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LeoH
08-11-2013, 06:55 PM
Finally asking a question I've wondered for many years, actually.

Who's idea was it to pick Dictator for a car model and think it was a good choice?! Even though the descriptor, "...it was used to describe the model that dictated results that others followed...', really?

And yet, it was used for 10 years here in the States, which is saying something in and of itself.

52hawk
08-11-2013, 07:10 PM
That was before "dictator" became a bad word!

stall
08-11-2013, 07:43 PM
I'm at a loss trying to think of when being called a DICTATOR was a good thing IMHO.

gordr
08-11-2013, 07:57 PM
I'm at a loss trying to think of when being called a DICTATOR was a good thing IMHO.

Believe it or not, there was a time when the Biens Pensants in England and North America admired dictators like Stalin, Mussolini, and that other guy. When that other guy tore up the Ribbentrop-Molotov Pact, and invaded the Soviet Union, suddenly, for no explicable reason, the Biens Pensants stopped admiring Mussolini and that other guy, but the Stalin-admiration persisted. Make of it what you will.

Sdude
08-11-2013, 07:59 PM
And when Dictator became a bad word, Studebaker dropped it.

JimC
08-11-2013, 08:15 PM
Prior to the events that led to WWII, dictator was simply a term for someone who had an authoritarian rule. While many were negative, it arguably didn't have that negative aspect woven into its meaning quite yet. Don't forget Garibaldi, who in the mid to late 1800's was simultaneously called "The Dictator of Sicily" along with "the hero of two worlds". He was a dictator, and the people loved him. At the same time the Studebaker brothers were building America's finest wagons, he was building a reputation of greatness overseas. In the 20's, people still remembered that there was such a thing as a good dictator, like Garibaldi, and so what better name for a car that should lead all others.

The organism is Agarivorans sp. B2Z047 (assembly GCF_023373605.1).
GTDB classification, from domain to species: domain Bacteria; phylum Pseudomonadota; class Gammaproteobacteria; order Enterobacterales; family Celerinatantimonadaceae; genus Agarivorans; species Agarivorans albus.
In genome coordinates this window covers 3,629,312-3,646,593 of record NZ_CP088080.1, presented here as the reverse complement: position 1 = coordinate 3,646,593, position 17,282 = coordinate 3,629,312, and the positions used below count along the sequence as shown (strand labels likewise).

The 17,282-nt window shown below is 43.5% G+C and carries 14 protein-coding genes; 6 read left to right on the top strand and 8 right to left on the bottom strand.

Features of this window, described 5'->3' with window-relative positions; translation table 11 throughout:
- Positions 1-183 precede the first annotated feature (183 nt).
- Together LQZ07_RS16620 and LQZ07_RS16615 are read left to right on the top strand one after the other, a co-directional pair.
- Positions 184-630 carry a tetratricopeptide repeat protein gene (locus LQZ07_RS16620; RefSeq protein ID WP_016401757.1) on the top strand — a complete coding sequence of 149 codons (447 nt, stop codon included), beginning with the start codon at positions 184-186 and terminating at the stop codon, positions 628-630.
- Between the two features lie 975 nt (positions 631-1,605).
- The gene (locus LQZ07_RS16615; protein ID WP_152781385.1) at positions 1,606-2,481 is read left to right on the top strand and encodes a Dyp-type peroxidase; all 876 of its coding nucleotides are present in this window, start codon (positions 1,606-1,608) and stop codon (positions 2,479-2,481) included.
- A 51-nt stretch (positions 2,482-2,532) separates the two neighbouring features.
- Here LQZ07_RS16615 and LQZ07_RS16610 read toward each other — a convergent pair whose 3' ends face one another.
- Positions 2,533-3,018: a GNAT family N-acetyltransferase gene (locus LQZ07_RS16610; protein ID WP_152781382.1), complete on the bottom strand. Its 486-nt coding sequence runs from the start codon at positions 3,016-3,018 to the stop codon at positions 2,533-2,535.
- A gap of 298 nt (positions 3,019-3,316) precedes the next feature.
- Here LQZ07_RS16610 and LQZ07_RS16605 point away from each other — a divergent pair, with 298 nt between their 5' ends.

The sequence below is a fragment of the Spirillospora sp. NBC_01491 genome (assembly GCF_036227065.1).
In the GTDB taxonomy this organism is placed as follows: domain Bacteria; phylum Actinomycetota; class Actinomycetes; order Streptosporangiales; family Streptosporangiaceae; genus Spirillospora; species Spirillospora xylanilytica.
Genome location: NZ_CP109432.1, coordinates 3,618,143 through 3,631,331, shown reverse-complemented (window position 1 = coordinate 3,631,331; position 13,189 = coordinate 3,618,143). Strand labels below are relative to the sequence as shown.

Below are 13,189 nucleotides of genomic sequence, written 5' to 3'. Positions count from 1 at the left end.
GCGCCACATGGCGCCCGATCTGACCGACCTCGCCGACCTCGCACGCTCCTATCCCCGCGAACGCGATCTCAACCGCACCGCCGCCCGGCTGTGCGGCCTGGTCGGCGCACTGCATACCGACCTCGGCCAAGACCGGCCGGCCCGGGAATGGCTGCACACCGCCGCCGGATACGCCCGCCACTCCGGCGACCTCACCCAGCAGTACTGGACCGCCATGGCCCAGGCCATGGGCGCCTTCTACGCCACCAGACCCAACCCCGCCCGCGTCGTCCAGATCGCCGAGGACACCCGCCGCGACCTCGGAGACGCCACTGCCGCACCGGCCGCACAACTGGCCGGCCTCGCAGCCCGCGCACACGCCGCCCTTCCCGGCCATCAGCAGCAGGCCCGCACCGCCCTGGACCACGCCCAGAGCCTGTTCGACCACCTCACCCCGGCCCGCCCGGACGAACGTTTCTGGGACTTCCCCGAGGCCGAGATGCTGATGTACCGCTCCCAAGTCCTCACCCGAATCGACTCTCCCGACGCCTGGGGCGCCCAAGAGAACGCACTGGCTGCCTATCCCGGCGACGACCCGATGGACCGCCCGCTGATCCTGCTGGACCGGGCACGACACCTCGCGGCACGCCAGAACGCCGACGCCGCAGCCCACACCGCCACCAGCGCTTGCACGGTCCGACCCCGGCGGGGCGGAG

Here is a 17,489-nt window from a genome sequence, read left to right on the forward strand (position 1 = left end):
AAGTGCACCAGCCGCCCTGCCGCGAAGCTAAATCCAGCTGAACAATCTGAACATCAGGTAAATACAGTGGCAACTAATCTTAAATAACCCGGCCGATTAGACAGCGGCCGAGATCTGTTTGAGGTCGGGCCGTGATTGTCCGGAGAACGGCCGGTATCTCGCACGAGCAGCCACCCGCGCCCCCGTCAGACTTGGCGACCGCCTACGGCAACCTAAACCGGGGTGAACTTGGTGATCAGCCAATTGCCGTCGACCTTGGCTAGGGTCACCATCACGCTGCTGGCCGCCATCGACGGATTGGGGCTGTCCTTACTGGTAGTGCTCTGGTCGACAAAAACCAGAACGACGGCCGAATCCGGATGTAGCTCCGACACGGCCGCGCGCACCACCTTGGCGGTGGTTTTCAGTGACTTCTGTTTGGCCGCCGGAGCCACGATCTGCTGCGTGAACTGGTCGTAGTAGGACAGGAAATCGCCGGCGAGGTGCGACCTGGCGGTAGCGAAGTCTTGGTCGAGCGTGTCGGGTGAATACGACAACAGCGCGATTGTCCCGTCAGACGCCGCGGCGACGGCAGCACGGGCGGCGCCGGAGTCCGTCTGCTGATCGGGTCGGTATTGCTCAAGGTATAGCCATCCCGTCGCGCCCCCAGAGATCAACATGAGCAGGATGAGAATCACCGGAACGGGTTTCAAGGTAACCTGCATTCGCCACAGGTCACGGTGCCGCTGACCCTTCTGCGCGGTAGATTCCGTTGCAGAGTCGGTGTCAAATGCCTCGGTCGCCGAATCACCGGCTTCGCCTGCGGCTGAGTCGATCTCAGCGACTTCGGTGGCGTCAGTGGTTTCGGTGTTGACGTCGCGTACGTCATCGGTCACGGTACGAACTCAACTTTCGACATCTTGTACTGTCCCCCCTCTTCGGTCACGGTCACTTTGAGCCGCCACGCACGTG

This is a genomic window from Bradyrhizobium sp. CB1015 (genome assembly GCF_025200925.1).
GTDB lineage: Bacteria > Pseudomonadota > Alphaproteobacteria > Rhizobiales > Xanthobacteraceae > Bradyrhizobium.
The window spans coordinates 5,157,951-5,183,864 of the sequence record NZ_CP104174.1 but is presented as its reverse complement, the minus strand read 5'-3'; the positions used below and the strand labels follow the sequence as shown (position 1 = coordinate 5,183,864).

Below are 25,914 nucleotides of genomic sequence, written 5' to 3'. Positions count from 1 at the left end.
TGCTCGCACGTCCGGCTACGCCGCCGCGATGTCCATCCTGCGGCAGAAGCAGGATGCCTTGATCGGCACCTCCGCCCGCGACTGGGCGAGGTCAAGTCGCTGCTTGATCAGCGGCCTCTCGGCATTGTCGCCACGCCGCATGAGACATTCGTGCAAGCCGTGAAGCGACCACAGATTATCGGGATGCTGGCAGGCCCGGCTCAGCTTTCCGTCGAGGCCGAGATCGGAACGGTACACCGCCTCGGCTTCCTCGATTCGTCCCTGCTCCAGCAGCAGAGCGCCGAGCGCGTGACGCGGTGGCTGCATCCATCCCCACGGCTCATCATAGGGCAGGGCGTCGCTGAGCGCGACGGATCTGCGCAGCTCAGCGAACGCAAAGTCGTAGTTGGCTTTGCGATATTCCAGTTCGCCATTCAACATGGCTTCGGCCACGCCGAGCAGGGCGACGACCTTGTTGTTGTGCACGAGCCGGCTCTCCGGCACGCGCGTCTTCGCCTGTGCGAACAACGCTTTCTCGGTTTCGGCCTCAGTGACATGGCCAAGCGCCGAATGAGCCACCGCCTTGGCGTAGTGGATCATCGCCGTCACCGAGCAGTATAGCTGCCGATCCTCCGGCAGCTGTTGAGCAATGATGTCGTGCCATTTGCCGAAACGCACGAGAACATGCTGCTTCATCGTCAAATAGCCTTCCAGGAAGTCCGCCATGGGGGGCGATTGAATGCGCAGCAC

Then jump ahead to the late 30's. Several dictators were coming to a rise, most notably Hitler. It was at this time when dictator really became synonymous with tyrant (ironically, another word that initially didn't have a negative connotation). So, doing what was best for the company, Studebaker dropped the name from the lineup. And it never came back.

In historical context, i can see why the name came, and definitely why it went.

8E45E
08-11-2013, 08:23 PM
The 'Dictator' name was applied to other consumer products besides Studebakers. I posted a photo of a Dictator radio from the early 1930's here: http://forum.studebakerdriversclub.com/showthread.php?25892-Time-and-technology-marches-on&highlight=dictator+department

Craig

Corvanti
08-11-2013, 09:28 PM
i wouldn't be surprised in the "P.C." world of today that any "real" word a vehicle has been named may be found "offensive" by someone somewhere!:rolleyes:

Gunslinger
08-11-2013, 09:59 PM
Didn't Studebaker substitute the model name "Director" on cars made for export rather than use "Dictator"?

warrlaw1
08-12-2013, 02:30 PM
Politically correct: The ability to pick up a turd by the clean end. I'll never get there.